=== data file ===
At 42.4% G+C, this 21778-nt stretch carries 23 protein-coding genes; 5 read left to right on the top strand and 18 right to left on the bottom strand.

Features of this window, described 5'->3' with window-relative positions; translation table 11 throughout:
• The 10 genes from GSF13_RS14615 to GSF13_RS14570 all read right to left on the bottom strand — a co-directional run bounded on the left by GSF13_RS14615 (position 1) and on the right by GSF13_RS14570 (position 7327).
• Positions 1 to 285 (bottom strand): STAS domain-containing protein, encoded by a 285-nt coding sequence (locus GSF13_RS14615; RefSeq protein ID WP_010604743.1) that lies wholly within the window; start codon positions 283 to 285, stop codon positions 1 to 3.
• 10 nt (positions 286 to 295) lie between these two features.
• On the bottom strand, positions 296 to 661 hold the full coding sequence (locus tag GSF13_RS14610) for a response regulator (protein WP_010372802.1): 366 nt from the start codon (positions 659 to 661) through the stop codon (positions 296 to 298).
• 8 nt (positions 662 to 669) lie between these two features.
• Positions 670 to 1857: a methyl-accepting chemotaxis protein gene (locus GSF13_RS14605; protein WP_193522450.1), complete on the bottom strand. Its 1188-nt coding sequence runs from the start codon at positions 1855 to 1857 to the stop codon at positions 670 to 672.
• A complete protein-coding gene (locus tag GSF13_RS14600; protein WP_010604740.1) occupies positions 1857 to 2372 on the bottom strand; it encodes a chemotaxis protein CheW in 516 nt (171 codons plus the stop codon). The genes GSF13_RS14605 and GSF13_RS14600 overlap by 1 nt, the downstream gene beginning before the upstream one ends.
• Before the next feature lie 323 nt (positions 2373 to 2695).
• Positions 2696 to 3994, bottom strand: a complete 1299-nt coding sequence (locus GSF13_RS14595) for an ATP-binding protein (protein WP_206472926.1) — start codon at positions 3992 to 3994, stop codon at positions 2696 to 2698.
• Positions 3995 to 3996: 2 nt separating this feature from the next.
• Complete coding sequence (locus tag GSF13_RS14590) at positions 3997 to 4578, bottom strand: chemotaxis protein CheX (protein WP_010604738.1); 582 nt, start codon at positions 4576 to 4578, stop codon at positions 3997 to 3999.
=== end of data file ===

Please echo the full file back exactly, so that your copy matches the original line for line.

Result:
At 42.4% G+C, this 21778-nt stretch carries 23 protein-coding genes; 5 read left to right on the top strand and 18 right to left on the bottom strand.

Features of this window, described 5'->3' with window-relative positions; translation table 11 throughout:
• The 10 genes from GSF13_RS14615 to GSF13_RS14570 all read right to left on the bottom strand — a co-directional run bounded on the left by GSF13_RS14615 (position 1) and on the right by GSF13_RS14570 (position 7327).
• Positions 1 to 285 (bottom strand): STAS domain-containing protein, encoded by a 285-nt coding sequence (locus GSF13_RS14615; RefSeq protein ID WP_010604743.1) that lies wholly within the window; start codon positions 283 to 285, stop codon positions 1 to 3.
• 10 nt (positions 286 to 295) lie between these two features.
• On the bottom strand, positions 296 to 661 hold the full coding sequence (locus tag GSF13_RS14610) for a response regulator (protein WP_010372802.1): 366 nt from the start codon (positions 659 to 661) through the stop codon (positions 296 to 298).
• 8 nt (positions 662 to 669) lie between these two features.
• Positions 670 to 1857: a methyl-accepting chemotaxis protein gene (locus GSF13_RS14605; protein WP_193522450.1), complete on the bottom strand. Its 1188-nt coding sequence runs from the start codon at positions 1855 to 1857 to the stop codon at positions 670 to 672.
• A complete protein-coding gene (locus tag GSF13_RS14600; protein WP_010604740.1) occupies positions 1857 to 2372 on the bottom strand; it encodes a chemotaxis protein CheW in 516 nt (171 codons plus the stop codon). The genes GSF13_RS14605 and GSF13_RS14600 overlap by 1 nt, the downstream gene beginning before the upstream one ends.
• Before the next feature lie 323 nt (positions 2373 to 2695).
• Positions 2696 to 3994, bottom strand: a complete 1299-nt coding sequence (locus GSF13_RS14595) for an ATP-binding protein (protein WP_206472926.1) — start codon at positions 3992 to 3994, stop codon at positions 2696 to 2698.
• Positions 3995 to 3996: 2 nt separating this feature from the next.
• Complete coding sequence (locus tag GSF13_RS14590) at positions 3997 to 4578, bottom strand: chemotaxis protein CheX (protein WP_010604738.1); 582 nt, start codon at positions 4576 to 4578, stop codon at positions 3997 to 3999.